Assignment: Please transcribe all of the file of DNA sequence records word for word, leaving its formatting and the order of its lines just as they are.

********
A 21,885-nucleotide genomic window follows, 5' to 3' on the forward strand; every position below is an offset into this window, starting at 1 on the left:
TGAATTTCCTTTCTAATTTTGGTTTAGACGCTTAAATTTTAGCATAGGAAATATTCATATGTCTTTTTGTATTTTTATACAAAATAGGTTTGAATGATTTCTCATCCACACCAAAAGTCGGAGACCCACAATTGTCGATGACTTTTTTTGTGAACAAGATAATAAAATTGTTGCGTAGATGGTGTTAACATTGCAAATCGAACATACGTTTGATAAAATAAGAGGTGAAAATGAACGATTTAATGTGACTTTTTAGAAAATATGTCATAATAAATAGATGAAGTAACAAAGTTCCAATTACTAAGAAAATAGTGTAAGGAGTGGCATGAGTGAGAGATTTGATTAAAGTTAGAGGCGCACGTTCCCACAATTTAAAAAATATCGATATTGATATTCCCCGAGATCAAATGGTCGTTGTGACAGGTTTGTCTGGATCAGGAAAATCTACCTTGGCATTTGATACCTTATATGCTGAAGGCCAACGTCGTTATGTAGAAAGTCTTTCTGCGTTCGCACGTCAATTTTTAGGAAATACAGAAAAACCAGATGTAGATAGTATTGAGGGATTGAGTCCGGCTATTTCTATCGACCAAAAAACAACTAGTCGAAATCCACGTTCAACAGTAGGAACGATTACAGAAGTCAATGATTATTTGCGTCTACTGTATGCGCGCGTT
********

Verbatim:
A 21,885-nucleotide genomic window follows, 5' to 3' on the forward strand; every position below is an offset into this window, starting at 1 on the left:
TGAATTTCCTTTCTAATTTTGGTTTAGACGCTTAAATTTTAGCATAGGAAATATTCATATGTCTTTTTGTATTTTTATACAAAATAGGTTTGAATGATTTCTCATCCACACCAAAAGTCGGAGACCCACAATTGTCGATGACTTTTTTTGTGAACAAGATAATAAAATTGTTGCGTAGATGGTGTTAACATTGCAAATCGAACATACGTTTGATAAAATAAGAGGTGAAAATGAACGATTTAATGTGACTTTTTAGAAAATATGTCATAATAAATAGATGAAGTAACAAAGTTCCAATTACTAAGAAAATAGTGTAAGGAGTGGCATGAGTGAGAGATTTGATTAAAGTTAGAGGCGCACGTTCCCACAATTTAAAAAATATCGATATTGATATTCCCCGAGATCAAATGGTCGTTGTGACAGGTTTGTCTGGATCAGGAAAATCTACCTTGGCATTTGATACCTTATATGCTGAAGGCCAACGTCGTTATGTAGAAAGTCTTTCTGCGTTCGCACGTCAATTTTTAGGAAATACAGAAAAACCAGATGTAGATAGTATTGAGGGATTGAGTCCGGCTATTTCTATCGACCAAAAAACAACTAGTCGAAATCCACGTTCAACAGTAGGAACGATTACAGAAGTCAATGATTATTTGCGTCTACTGTATGCGCGCGTT